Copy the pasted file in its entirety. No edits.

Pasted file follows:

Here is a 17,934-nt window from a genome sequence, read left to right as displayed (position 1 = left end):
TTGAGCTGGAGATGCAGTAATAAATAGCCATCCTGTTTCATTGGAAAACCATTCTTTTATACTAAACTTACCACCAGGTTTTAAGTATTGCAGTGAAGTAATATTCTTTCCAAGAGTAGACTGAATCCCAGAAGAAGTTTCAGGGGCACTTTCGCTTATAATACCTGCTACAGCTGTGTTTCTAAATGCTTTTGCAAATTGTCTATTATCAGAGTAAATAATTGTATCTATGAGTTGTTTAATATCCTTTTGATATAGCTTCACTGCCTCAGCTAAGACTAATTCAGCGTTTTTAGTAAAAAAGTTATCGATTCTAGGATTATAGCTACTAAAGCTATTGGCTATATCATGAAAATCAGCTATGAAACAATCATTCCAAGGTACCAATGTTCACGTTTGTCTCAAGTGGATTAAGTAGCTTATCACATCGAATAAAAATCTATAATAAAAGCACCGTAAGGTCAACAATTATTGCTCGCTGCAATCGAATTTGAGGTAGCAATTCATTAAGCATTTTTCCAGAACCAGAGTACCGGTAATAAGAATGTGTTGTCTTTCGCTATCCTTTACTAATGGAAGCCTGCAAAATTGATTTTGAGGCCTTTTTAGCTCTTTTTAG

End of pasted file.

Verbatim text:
Here is a 17,934-nt window from a genome sequence, read left to right as displayed (position 1 = left end):
TTGAGCTGGAGATGCAGTAATAAATAGCCATCCTGTTTCATTGGAAAACCATTCTTTTATACTAAACTTACCACCAGGTTTTAAGTATTGCAGTGAAGTAATATTCTTTCCAAGAGTAGACTGAATCCCAGAAGAAGTTTCAGGGGCACTTTCGCTTATAATACCTGCTACAGCTGTGTTTCTAAATGCTTTTGCAAATTGTCTATTATCAGAGTAAATAATTGTATCTATGAGTTGTTTAATATCCTTTTGATATAGCTTCACTGCCTCAGCTAAGACTAATTCAGCGTTTTTAGTAAAAAAGTTATCGATTCTAGGATTATAGCTACTAAAGCTATTGGCTATATCATGAAAATCAGCTATGAAACAATCATTCCAAGGTACCAATGTTCACGTTTGTCTCAAGTGGATTAAGTAGCTTATCACATCGAATAAAAATCTATAATAAAAGCACCGTAAGGTCAACAATTATTGCTCGCTGCAATCGAATTTGAGGTAGCAATTCATTAAGCATTTTTCCAGAACCAGAGTACCGGTAATAAGAATGTGTTGTCTTTCGCTATCCTTTACTAATGGAAGCCTGCAAAATTGATTTTGAGGCCTTTTTAGCTCTTTTTAG